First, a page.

Members of a group of more than 50 consumer leaders, noting their continuing disagreements with the administration, yesterday endorsed Carter's reelection bid, while sharply criticizing the records of Republican nominee Ronald Reagan and independent candidate John Anderson.

In a statement, the group, whose members made clear they were not acting on behalf of their organizations, said they were forming a "Consumers for Carter-Mondale" committee.

"After a comparative analysis, there is no question in our minds that President Carter's record, the platform of the Democratic Party, his programs and appointments, point to the fact that he is the best candidate for consumers of the country," said Ellen Haas of the Community Nutrition Institute.

In particular, the group cited Carter's support for the Federal Trade Commission and for environmental and health and safety legislation and the administration's executive order ordering all executive branch agencies to appoint consumer representatives.

At the same time, the group suggested that neither Anderson nor Reagan was interested in its concerns. Haas said the group had not met with Carter's competitors or their staffs.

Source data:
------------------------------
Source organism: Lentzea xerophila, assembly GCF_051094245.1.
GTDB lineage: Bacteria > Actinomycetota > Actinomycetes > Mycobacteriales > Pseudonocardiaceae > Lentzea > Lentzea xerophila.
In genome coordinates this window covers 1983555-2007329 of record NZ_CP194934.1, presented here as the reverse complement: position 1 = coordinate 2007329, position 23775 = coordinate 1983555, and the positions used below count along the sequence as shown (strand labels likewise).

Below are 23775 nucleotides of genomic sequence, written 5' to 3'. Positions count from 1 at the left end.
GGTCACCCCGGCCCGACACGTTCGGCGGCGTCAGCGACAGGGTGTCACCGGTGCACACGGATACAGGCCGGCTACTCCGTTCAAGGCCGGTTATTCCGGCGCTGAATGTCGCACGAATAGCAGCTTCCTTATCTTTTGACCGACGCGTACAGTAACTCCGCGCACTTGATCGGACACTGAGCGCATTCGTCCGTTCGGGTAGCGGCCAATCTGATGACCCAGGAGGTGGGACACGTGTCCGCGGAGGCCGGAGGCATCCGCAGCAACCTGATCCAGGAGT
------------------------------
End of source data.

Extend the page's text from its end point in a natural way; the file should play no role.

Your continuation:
James Boyle, of the Texas Consumer Association and the next legislative director of the Consumer Federation of America (CFA), charged that Anderson has "among the most anticonsumer voting records in Congress." Boyle also said that Reagan had appointed representatives of regulated industries to California agencies during his tenure as governor.

Anderson, the group noted, voted for issues supported by CFA only 33 percent of the time during the 93rd Congress, and that figure stood at 34 percent and 29 percent during the next two sessions. Further, Anderson who voted for the group's pet project, the creation of a consumer protection agency, in 1974 and 1975, voted against the agency in 1978.

The group cited Reagan's opposition to the agency, his lack of support for a consumer protection program in California, his energy positions and his opposition to funding consumer participation in government proceedings as further evidence of the Republican's business leanings.

But Haas noted that members of the group had vehemently disagreed with Carter's phased decontrol of oil and gas prices and that Carter failed to win passage of the consumer agency bill in 1978. "The president didn't vote" in Congress, she said.

During the meeting, Carter told the group that the administration had sought to "preserve regulation of the elements of society which do damage to the environmental quality and the health and safety of Americans."

The announcement came as Carter administration consumer officials were fighting off congressional efforts to strip the primary administration liaison unit for consumer groups, the Office of Consumer Affairs, of significant powers.